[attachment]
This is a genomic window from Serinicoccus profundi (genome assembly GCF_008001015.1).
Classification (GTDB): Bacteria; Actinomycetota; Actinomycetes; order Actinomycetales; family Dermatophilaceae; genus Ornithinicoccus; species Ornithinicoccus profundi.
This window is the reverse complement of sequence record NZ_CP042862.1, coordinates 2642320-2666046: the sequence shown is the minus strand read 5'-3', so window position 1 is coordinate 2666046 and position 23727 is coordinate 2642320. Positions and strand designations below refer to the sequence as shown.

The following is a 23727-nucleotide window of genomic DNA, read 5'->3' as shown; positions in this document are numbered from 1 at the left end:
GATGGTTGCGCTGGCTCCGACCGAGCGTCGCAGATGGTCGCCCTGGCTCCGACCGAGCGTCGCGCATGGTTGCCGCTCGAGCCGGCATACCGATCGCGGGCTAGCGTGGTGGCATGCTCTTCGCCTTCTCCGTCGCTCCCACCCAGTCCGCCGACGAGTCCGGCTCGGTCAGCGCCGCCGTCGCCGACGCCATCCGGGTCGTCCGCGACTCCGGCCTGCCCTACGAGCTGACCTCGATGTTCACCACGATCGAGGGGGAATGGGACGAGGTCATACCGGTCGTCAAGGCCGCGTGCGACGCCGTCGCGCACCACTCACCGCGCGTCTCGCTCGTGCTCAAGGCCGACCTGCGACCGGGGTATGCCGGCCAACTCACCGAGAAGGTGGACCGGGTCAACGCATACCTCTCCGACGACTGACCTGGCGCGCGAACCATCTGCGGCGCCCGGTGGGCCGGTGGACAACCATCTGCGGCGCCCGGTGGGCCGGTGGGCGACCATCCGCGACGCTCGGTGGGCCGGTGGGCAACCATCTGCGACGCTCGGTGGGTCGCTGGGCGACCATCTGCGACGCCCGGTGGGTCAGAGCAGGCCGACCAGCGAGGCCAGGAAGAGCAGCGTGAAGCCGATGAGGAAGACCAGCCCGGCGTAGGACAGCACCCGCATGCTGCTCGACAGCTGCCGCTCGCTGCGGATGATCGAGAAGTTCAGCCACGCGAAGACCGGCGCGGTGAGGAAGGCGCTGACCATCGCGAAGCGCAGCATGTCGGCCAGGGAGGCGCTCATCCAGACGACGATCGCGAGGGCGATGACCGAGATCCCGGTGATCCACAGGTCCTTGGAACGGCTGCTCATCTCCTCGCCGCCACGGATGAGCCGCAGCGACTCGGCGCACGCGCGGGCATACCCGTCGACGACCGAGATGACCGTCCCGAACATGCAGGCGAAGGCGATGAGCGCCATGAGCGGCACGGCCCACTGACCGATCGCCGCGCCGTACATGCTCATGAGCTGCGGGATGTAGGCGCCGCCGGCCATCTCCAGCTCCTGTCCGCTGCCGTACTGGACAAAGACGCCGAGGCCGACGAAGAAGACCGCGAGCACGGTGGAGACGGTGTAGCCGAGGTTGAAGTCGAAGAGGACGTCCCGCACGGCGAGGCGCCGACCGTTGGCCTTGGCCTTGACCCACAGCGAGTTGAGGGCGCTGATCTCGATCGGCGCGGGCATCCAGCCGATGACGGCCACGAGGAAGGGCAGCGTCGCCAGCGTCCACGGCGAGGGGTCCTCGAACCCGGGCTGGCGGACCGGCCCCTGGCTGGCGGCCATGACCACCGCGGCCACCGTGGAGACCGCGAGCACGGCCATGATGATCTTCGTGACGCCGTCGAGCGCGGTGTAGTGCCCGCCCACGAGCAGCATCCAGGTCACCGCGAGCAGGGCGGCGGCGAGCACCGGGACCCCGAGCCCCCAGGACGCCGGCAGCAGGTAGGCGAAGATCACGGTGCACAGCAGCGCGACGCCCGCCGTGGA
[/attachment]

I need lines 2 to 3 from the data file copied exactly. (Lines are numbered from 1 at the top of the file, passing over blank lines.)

Classification (GTDB): Bacteria; Actinomycetota; Actinomycetes; order Actinomycetales; family Dermatophilaceae; genus Ornithinicoccus; species Ornithinicoccus profundi.
This window is the reverse complement of sequence record NZ_CP042862.1, coordinates 2642320-2666046: the sequence shown is the minus strand read 5'-3', so window position 1 is coordinate 2666046 and position 23727 is coordinate 2642320. Positions and strand designations below refer to the sequence as shown.